Intermetallic half-Heusler based materials have long been considered as promising thermoelectric materials for high-temperature waste heat recovery.These narrow band gap semiconductors with 18-valence electrons tend to have high Seebeck coefficients (S) and low electrical resistivity (ρ), which results in large thermoelectric powerfactors (S2/ρ).Their thermoelectric figures of merit, ZT = S2T/ρκ, are limited by relatively large thermal conductivity values (κ), which is a sum of lattice and electronic components.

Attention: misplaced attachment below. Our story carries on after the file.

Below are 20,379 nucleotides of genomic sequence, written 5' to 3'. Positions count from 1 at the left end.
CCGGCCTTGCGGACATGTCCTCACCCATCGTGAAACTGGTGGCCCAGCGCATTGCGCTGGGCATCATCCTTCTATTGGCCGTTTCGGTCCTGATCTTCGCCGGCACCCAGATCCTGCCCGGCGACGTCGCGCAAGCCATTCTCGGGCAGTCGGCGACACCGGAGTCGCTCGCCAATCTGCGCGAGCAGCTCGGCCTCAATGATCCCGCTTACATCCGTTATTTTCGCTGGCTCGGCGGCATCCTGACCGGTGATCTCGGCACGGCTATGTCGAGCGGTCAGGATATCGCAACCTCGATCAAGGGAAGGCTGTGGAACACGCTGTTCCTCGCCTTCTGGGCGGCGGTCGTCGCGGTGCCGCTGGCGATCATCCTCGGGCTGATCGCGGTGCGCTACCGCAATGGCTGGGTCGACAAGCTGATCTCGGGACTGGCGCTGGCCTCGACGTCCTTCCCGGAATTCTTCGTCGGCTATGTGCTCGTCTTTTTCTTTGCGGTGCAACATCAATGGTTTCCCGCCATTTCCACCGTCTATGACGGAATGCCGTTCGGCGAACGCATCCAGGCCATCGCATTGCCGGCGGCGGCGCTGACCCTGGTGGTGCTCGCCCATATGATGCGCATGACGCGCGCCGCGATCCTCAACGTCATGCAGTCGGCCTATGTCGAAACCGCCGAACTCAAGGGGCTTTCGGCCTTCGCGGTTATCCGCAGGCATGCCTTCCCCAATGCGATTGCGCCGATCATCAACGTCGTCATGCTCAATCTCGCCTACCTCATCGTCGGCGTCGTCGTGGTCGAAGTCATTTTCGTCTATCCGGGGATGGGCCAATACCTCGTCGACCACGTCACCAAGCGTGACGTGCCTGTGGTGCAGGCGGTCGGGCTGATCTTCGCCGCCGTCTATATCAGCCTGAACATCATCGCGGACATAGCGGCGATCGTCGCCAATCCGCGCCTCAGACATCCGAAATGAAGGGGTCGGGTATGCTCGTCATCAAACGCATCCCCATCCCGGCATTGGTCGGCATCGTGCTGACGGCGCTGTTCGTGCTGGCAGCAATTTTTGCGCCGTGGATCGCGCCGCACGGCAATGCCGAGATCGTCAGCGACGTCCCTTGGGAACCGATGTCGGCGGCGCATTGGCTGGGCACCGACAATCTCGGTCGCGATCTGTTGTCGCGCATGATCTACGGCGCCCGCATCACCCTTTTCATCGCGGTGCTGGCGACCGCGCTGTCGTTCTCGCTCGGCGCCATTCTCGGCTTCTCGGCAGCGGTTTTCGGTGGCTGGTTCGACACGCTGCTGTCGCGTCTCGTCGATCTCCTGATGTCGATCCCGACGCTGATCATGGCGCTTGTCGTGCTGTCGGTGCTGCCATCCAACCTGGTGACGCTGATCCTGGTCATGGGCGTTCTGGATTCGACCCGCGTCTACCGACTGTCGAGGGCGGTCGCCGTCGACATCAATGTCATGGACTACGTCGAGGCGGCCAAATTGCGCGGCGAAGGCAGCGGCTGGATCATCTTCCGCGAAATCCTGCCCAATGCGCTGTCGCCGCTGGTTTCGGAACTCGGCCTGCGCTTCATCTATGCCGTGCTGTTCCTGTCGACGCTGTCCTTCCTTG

Reductions in κ while retaining S2/ρ were originally reported for Ni-rich TiNiSn and was attributed to the occupancy of vacant tetrahedral sites in the half-Heusler structure, acting as phonon scattering centres .This led to great interest in half-Heuslers with formula XNi1+ySn (X = Ti, Zr, Hf) [3,4]. Among half-Heusler alloys, pristine ZrNiSn itself exhibits alloy scattering dominated charge transport due to the presence of intrinsic interstitial Ni . This raises the prospect of decreasing κ by excess Ni atoms in ZrNiSn. Here, we systematically explore the impact of excess Ni on S2/ρ and κ, along with Sb substitution to adjust the carrier concentration to optimize the thermoelectric properties of the ZrNi1+ySn1-zSbz half-Heuslers. All compositions were prepared via solid-state reactions and hot pressing. The unit cell composition was determined from neutron powder diffraction. The microstructure and elemental distribution were analysed using scanning and transmission electron microscopy. In agreement with the literature, Sn/Sb substitution resulted in a semiconducting to metal-like transition with r is reduced by 2-orders of magnitude, while S is only reduced by a factor of two. This resulted in S2/ρ =5 mWm-1K-2 at 700 K, which is comparable to state-of-the-art ZrNiSn materials prepared using arc melting. The introduction of excess Ni resulted in reduced S2/ρ =3 mWm-1K-2 at 700 K in compositions co-doped with Sb. This appears caused by a reduction in carrier mobility. In terms of thermal transport, κlat is decreased by 20% with excess Ni and therefore does not compensate for the lower S2/ρ. These results in a ca.50% reduction in zT compared to optimized ZrNiSn without excess Ni. The reduced ZT values contrast with TiNiSn, were improvements are generally observed. A comparison of the different impact of excess Ni in TiNiSn and ZrNiSn will be presented.
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